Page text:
My perfect day in Jerez
The day begins with a freshly squeezed orange juice and some fresh fruit from your hotel buffet...
The day begins with a freshly squeezed orange juice and some fresh fruit from your hotel buffet. No need for eggs, toast or jamón – you’ll be eating these throughout the day. First call is the Mercado Central (Calle Abastos) to see what will be freshest when eating out later. Grab your morning coffee at one of the many bars clustered by the market. Order a tostada (toasted roll), con mermelada, with butter and jam, or con tomate, with olive oil and tomato. There’s always a stall selling chocolate y churros, super-thick hot chocolate, with deep-fried, sugar-sprinkled dough sticks. Walk off your breakfast by window-shopping. Apart from the chain stores, Jerez has plenty of small retailers. It’s the place for flamenco outfits and gaudy jewellery; and tweed tailoring for would-be caballeros. If you’re ready for your first winery visit, pick Fernando de Castilla or the late 18th-century cellar of Díez Mérito (www.diezmerito.com).
Stop for a cold lager (a caña is a small glass) and a tapa, and people watch. That pre-lunch tapa is a necessary stop-gap here: depending on the season, lunch doesn’t start until 2.30pm or 3.30pm. Don’t hurry; you’ll notice no one else is. Afterwards, siesta time. If sleep eludes you, put your feet up and read some pages of Jerez history written by one of the great figures of the industry: Sherry: The Noble Wine by Manuel González Gordon (1935, latest edition 1990).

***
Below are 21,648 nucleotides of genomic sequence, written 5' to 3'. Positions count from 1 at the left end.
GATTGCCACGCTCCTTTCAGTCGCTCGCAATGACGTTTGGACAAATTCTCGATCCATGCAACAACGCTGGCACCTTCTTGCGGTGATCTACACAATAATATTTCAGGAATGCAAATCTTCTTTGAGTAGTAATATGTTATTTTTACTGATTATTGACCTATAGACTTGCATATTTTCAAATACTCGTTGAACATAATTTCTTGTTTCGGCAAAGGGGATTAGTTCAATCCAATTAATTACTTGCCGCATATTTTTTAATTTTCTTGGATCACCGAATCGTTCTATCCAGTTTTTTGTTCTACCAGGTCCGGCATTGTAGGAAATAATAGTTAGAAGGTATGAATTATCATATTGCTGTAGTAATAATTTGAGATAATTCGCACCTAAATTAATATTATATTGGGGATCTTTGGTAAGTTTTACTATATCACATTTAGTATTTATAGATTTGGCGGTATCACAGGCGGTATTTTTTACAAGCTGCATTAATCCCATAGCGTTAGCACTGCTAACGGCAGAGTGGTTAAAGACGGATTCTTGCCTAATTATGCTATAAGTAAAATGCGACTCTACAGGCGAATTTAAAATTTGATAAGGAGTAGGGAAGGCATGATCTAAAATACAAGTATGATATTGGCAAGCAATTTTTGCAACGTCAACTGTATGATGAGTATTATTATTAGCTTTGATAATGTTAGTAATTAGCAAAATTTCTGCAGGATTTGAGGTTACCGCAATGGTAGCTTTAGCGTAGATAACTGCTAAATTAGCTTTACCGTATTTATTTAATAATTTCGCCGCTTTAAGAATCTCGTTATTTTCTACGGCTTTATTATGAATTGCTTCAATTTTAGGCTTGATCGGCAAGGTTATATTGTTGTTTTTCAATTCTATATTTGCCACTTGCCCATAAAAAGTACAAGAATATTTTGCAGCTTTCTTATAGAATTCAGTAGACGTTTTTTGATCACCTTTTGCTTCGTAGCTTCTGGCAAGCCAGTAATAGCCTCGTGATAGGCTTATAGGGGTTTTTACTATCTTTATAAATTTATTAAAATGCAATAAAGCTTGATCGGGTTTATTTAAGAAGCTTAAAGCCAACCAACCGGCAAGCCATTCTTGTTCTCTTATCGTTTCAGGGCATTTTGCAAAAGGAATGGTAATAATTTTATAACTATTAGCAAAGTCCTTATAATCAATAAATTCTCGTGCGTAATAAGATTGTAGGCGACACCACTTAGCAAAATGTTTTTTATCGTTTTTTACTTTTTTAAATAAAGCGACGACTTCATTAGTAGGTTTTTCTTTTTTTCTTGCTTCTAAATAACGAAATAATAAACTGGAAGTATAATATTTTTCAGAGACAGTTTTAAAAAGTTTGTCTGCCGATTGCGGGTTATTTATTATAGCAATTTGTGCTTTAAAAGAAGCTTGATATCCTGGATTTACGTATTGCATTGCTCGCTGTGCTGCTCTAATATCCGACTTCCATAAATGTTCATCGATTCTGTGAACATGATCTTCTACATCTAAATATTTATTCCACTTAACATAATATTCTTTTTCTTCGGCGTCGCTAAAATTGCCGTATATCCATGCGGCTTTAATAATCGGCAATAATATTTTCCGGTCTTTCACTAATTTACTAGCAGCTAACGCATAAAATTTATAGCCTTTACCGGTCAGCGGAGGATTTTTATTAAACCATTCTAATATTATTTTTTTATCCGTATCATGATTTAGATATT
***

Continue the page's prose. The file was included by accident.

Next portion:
Make González Byass your afternoon visit. It is one of the few bodegas that is open after lunch, but be sure to pre-book if you want an afternoon appointment. After your visit, early evening is a lovely time to walk round the old city. Perfect for stopping and reading menus and deciding where to eat.
Evening and overnight
Translated by Sylvia Wu / 吴嘉溦
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